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The Mens Rea Standard for Corporate Aiding and Abetting Liability - conclusions from international criminal law

Michalowski, S (2014) 'The Mens Rea Standard for Corporate Aiding and Abetting Liability - conclusions from international criminal law.' UCLA Journal of International Law and Foreign Affairs, 18 (2). ISSN 1089-2605

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Abstract

Corporate activities are, in general, driven by business interests. Sometimes, corporate actors might knowingly accept that their activities will almost certainly contribute to gross human rights violations that are being carried out, particularly when working in countries with poor human rights records or those in the midst of an armed conflict; however, corporations rarely act with the aim or wish to facilitate them. As a consequence, if corporate responsibility for complicity in gross human rights violations required that the corporation acted with the primary purpose of facilitating violations, they would hardly ever be subject to such liability. 1 A mens rea standard of secondary purpose or knowledge, on the other hand, widens the scenarios in which corporations might face complicity charges. 2 The mens rea test to be applied is thus an important, if not in many cases the determinative, factor for defining the scope of corporate complicity liability.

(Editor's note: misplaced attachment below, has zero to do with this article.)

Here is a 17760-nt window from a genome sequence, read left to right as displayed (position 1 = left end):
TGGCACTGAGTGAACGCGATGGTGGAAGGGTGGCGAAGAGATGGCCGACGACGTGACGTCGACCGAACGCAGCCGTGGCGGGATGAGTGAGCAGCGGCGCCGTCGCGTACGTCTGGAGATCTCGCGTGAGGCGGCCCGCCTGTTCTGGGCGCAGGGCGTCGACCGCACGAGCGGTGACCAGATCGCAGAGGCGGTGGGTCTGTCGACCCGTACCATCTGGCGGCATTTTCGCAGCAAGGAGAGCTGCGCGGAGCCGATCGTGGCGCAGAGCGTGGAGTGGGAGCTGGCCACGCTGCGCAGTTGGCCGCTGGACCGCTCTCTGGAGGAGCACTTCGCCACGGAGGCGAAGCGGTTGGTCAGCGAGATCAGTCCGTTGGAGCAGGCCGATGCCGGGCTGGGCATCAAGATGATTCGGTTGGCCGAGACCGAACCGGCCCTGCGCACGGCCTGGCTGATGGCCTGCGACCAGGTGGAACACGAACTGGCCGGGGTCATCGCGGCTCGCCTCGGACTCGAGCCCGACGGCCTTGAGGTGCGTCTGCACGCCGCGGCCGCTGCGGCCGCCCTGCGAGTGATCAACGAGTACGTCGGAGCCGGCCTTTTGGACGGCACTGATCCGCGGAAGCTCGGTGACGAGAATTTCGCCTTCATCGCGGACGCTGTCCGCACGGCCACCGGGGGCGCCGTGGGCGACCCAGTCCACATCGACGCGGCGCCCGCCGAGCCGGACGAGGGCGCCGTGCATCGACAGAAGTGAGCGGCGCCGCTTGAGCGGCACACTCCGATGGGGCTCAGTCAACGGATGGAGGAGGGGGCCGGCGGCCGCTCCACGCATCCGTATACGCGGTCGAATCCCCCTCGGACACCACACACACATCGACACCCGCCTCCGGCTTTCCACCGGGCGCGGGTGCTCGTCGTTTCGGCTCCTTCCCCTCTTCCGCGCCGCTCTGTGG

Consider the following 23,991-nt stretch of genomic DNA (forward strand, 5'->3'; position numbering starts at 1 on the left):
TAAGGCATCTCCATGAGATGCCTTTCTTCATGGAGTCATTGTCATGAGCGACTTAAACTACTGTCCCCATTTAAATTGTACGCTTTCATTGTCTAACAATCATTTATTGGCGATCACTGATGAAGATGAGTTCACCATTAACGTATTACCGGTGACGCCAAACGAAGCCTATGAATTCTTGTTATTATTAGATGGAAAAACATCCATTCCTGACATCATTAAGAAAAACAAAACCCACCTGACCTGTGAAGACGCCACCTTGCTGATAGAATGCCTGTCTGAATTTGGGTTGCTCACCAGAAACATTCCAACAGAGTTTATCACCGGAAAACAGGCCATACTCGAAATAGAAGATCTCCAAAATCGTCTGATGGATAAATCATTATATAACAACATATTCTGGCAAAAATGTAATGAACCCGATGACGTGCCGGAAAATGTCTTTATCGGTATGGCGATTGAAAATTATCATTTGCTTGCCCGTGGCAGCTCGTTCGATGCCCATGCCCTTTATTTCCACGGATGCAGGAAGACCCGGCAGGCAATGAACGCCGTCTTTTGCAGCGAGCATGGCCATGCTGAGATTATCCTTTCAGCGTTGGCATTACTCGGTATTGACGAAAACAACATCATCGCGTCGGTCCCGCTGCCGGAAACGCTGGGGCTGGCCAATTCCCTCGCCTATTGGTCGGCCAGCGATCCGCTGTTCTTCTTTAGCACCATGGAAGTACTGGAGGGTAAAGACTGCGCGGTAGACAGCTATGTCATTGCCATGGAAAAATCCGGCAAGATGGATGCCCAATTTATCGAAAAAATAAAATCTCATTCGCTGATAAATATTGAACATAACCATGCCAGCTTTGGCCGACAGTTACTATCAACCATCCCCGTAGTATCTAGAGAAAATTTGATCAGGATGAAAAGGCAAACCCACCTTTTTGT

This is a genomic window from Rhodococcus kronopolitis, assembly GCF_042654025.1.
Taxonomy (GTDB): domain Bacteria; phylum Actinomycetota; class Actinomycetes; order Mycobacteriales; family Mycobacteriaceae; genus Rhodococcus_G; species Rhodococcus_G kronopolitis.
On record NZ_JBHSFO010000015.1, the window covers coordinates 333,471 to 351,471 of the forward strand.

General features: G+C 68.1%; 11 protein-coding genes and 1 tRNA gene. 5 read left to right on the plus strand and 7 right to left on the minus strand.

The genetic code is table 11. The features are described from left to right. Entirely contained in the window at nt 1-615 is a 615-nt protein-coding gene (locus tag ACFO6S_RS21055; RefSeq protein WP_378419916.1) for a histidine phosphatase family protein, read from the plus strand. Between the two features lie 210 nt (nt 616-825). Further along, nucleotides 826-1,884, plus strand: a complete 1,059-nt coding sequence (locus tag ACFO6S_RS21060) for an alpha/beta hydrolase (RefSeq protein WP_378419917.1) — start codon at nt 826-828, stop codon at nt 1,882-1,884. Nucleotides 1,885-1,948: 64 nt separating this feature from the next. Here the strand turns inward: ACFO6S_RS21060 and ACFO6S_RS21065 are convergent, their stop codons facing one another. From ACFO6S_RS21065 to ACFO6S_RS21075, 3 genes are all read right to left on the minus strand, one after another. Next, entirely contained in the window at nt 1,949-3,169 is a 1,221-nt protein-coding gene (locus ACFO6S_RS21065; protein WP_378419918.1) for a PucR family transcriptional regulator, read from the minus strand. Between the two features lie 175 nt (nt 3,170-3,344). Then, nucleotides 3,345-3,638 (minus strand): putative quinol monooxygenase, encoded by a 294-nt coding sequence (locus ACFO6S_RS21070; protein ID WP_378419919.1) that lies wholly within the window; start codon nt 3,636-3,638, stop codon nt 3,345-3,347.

Item Type: Article
Subjects: K Law > K Law (General)
Divisions: Faculty of Humanities > Law, School of
Depositing User: Clare Chatfield
Date Deposited: 01 Dec 2014 17:22
Last Modified: 17 Aug 2017 17:43
URI: http://repository.essex.ac.uk/id/eprint/11777

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